Four Legged Beauty Contests are Business in Disguise
My adventure to Drake Saskatchewan for the National Sheep Show and Sale back in July has certainly given me (or at least my wife, who’s idea it was) a case of the show bug. Writing this I have just got back from a hectic week showing sheep at the IPE and am now busy getting ready to show at the Salmon Arm Fall Fair. I have not shown for over 30 years and its interesting to see how time and distance changes things.
Dress code is much more relaxed, black pants and white shirt is all that’s required here. In the 70s in England dress pants and shirt, with tie along with a pressed bright white laboratory coat and of course a county cap on your head. I also don’t remember too many women in the ring. It was male dominated, with women stepping in if men were sick but mostly they were relegated to showing goats as back then they were not considered farm animals by the male fraternity.
My, how things have changed. Now women dominate the show ring in sheep and goats and do a fair amount of work with the cattle. There is a much greater sense of camaraderie and less of competitive aggression. In fact for most it seems it’s a chance to get off the farm see some fellow farming friends and have some fun. If you pick up a few ribbons along the way all the better. Some things never change however; every one does their best to show the quality of their stock and to put their herd or flock in the best light for prospective buyers. Make no mistake these shows have always been about selling livestock. The fact the public at large have a fun day at the fair and get to see all the farm animals is a bonus. The farmers and stockmen are there to show their animals to other farmers and to see what else they can purchase to improve their own herd or flock. Although there is no auction at the end, deals are made, and visits to farms arranged to facilitate purchases. It is really a big promotion event much like a boat or home show, except its for barnyard critters.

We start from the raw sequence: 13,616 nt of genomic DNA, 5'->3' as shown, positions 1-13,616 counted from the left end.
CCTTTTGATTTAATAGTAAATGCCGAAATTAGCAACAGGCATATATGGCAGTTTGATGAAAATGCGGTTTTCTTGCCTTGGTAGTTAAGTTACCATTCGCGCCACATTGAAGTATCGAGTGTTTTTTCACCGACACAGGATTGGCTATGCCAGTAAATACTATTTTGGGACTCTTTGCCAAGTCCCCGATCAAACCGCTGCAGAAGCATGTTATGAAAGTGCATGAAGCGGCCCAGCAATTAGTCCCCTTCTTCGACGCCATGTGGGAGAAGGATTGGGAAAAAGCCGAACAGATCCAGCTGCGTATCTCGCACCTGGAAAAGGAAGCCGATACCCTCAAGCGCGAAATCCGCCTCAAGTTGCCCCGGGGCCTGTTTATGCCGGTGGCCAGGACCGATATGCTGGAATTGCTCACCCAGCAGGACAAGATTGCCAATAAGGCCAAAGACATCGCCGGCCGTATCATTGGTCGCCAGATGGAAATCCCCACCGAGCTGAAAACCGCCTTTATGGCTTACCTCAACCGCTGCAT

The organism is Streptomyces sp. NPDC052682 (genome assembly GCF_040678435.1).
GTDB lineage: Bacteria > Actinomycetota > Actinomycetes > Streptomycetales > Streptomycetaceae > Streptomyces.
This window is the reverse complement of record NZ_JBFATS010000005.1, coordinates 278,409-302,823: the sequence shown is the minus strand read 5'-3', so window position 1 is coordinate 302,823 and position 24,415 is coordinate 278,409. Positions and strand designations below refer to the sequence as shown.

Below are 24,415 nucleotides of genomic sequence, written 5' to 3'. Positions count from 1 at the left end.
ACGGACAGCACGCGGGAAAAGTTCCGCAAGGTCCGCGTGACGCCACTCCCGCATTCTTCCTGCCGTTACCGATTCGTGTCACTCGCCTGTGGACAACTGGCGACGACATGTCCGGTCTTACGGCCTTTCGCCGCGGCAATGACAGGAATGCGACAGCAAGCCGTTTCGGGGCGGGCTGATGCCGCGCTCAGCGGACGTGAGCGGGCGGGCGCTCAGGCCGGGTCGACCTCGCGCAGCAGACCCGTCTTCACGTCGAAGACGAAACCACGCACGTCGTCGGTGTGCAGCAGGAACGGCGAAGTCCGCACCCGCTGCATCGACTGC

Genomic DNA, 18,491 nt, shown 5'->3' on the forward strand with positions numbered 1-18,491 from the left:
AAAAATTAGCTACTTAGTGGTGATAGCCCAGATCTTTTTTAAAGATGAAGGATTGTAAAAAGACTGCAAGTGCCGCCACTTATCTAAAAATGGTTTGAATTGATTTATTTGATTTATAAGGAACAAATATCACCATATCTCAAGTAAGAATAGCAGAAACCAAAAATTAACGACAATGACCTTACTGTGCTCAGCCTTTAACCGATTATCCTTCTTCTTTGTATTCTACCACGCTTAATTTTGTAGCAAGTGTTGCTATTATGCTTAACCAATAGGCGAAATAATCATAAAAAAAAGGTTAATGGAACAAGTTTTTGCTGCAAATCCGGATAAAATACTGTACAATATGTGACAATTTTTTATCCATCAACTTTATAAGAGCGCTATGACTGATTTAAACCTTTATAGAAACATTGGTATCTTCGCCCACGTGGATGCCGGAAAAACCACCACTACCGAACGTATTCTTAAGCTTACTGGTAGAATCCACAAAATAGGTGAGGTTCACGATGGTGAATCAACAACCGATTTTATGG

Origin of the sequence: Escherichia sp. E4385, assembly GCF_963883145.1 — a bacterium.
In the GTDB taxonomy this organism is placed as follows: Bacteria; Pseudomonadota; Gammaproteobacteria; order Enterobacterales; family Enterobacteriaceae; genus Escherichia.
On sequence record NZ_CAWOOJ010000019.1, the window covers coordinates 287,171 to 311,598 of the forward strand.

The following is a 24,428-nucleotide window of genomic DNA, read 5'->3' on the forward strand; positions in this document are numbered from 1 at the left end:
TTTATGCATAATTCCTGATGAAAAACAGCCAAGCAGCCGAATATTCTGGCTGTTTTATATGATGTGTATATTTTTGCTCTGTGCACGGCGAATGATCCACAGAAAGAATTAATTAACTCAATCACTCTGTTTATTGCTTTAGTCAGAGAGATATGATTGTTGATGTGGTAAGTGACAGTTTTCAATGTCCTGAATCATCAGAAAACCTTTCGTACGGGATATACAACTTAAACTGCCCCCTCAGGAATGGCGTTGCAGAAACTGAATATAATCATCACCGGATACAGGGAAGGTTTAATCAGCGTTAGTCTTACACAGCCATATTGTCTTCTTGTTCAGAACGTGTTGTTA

One of the biggest changes over the years is the recognition of everyone else. By that I mean none farming folk who are not there to purchase animals. After all you are the consumers of our products and as you vastly outnumber us compared to days gone by we realize the need to bridge the rural/urban gap has never been greater. Many booths are set up by producer groups to inform and educate the public with neat interactive quizzes or even hands on opportunities like milking a cow or goat. The livestock exhibitors also do their part and spend time with their charges fielding questions from passers by helping to enhance the visitors experience and to bridge the gap from Gate to Plate. I really encourage you to get out to Salmon Arm Fall Fair and chat with the farmers and agribusinesses there to get a better understanding of what goes on between the Bush and the City limits.
As for the IPE we took our registered Coloured Romney’s and had a lot of fun meeting new faces and old friends. Our ram William, (of ‘back to back’ fame from last Februarys event in Piccadilly Mall) much to our surprise enjoyed himself allowing everyone to pet him and posed constantly for photo ops. No one believed that I had a fight to catch him four days before the show, as he had no intention of going! He wallowed in the attention, at times it was embarrassing but he was a hit and I suspect he will appear on a few computer desktops. Blackberry our ewe entry and Yale and Yates her two ram lambs also garnered attention but they kept their cool and were less apt to show off. There is no class for William at Salmon Arm so Blackberry and her boys will be able to shine without the ‘old man’ to steal the show. Try to make it to the fair and drop by to say hi to our sheep for a chat of things sheepish.
Rob farms in the city at Harmonious Homestead and ewe. Reach him at firstname.lastname@example.org